Multinational companies that run global graduate leadership/management programmes include:

You can also find information on and

Goin Global


Access over 60 million jobs and internships at home and abroad.

GoinGlobal provides you with the tools and resources to make the most of your study abroad experiences, explore internship opportunities across the globe, and pursue employment both at home and abroad.

There are over 120 location specific career guides featuring insider advice on top job search techniques and resources, expert guidelines for creating culturally correct CVs and cover letters, tactical interview advice, work permit/visa regulation requirements advice, access to social and professional networking groups, and insights into the local industry trends.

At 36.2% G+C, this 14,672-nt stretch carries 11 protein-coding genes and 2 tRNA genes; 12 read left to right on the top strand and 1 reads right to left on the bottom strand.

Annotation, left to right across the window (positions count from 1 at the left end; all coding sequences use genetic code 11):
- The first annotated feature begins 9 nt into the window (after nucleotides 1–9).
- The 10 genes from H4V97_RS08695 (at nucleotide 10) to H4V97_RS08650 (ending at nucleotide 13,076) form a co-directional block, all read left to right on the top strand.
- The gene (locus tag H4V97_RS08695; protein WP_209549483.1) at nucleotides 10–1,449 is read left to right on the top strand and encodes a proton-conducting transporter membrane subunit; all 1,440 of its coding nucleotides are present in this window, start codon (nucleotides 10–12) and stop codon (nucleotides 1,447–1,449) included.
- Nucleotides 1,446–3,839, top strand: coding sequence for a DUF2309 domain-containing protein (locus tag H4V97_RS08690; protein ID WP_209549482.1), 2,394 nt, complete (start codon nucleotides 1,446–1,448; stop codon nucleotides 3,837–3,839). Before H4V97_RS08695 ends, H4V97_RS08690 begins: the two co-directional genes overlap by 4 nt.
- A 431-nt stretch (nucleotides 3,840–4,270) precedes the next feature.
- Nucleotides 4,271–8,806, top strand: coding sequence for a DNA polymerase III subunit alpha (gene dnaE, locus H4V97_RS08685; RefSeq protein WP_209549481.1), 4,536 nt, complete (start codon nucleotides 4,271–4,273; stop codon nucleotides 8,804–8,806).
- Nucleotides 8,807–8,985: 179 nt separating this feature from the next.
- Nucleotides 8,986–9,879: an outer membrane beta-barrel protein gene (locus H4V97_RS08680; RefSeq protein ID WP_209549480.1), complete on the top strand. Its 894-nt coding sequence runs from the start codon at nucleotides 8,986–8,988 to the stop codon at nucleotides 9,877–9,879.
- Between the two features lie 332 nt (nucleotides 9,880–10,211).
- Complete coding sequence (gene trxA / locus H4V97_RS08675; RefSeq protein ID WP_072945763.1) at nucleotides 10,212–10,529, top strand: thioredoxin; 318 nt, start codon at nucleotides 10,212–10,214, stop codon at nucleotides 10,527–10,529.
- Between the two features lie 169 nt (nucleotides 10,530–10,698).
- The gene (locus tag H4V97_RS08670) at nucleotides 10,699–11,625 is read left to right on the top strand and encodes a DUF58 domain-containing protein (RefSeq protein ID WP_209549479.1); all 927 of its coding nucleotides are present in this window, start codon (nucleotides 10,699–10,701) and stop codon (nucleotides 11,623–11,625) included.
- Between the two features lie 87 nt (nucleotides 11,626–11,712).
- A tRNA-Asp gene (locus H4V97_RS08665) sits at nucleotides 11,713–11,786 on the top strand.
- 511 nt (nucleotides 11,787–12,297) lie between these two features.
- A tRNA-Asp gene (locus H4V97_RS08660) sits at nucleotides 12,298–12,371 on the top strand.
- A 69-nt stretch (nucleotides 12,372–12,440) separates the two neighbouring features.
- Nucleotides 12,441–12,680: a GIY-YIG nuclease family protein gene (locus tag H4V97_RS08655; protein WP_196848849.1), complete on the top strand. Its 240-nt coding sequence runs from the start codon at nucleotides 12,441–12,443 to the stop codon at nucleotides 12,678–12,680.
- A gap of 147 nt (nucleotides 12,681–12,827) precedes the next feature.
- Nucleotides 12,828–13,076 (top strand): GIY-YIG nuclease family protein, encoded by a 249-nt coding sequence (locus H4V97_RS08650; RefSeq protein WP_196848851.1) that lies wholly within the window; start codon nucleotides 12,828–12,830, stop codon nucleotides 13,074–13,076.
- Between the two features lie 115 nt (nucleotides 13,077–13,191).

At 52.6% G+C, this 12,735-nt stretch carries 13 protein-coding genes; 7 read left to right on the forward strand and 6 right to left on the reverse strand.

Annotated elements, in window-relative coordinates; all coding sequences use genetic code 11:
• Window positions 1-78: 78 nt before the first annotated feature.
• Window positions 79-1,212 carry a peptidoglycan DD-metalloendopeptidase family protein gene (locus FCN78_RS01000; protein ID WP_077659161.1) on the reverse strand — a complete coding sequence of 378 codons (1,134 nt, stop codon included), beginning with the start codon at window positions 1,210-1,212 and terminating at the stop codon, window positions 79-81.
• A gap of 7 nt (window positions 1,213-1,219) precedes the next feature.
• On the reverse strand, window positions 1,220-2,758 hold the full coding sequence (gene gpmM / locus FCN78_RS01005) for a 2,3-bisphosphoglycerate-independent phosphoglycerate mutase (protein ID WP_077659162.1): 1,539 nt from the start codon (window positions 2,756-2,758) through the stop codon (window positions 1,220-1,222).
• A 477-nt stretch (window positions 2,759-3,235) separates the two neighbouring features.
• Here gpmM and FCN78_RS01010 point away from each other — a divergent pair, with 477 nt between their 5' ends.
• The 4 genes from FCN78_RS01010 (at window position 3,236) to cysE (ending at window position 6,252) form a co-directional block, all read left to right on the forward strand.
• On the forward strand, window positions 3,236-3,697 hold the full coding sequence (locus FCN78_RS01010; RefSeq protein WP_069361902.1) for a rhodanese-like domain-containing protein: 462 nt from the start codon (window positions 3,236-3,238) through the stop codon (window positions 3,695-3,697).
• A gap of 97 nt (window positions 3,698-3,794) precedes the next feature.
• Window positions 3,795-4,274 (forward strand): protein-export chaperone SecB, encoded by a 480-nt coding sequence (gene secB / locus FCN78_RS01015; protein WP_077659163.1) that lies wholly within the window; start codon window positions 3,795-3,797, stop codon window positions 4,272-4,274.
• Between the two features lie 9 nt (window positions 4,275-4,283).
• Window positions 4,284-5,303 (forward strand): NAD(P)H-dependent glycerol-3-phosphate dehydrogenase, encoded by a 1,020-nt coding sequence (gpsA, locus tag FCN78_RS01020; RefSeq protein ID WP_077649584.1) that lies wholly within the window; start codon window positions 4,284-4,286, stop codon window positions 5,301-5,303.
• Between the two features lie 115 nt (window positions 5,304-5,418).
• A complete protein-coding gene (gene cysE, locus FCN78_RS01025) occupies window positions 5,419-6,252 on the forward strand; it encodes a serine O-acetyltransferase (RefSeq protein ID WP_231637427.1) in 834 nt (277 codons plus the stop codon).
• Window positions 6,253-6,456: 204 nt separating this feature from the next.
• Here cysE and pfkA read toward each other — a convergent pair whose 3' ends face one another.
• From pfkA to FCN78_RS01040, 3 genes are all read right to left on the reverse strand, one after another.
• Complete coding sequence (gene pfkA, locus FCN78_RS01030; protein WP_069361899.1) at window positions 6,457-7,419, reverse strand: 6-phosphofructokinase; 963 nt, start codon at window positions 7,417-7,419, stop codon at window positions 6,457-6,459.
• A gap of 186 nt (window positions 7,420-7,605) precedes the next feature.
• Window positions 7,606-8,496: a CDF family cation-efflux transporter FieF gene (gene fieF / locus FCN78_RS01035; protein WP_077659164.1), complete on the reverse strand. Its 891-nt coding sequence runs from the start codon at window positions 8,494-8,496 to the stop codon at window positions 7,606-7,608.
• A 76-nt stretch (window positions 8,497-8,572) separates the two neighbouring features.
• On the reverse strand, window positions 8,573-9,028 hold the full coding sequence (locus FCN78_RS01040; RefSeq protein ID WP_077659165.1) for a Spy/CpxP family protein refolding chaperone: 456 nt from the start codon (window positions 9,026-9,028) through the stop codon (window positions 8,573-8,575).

How to access GoinGlobal

""University of Birmingham students have access to GoinGlobal 24/7 from any mobile or desktop device. You can research on-the-go, in more than 50 languages with automatic translation features. You can even opt to receive instant updates on new job listing and internship opportunities matching your search criteria as a benefit of creating your 'My GoinGlobal' personal account.


Introduction to GoinGlobal video

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International Recruitment Consultancies

UK based recruitment consultancies that hire internationally:


Pan Asia:

Hong Kong:



Middle East:



Professional Services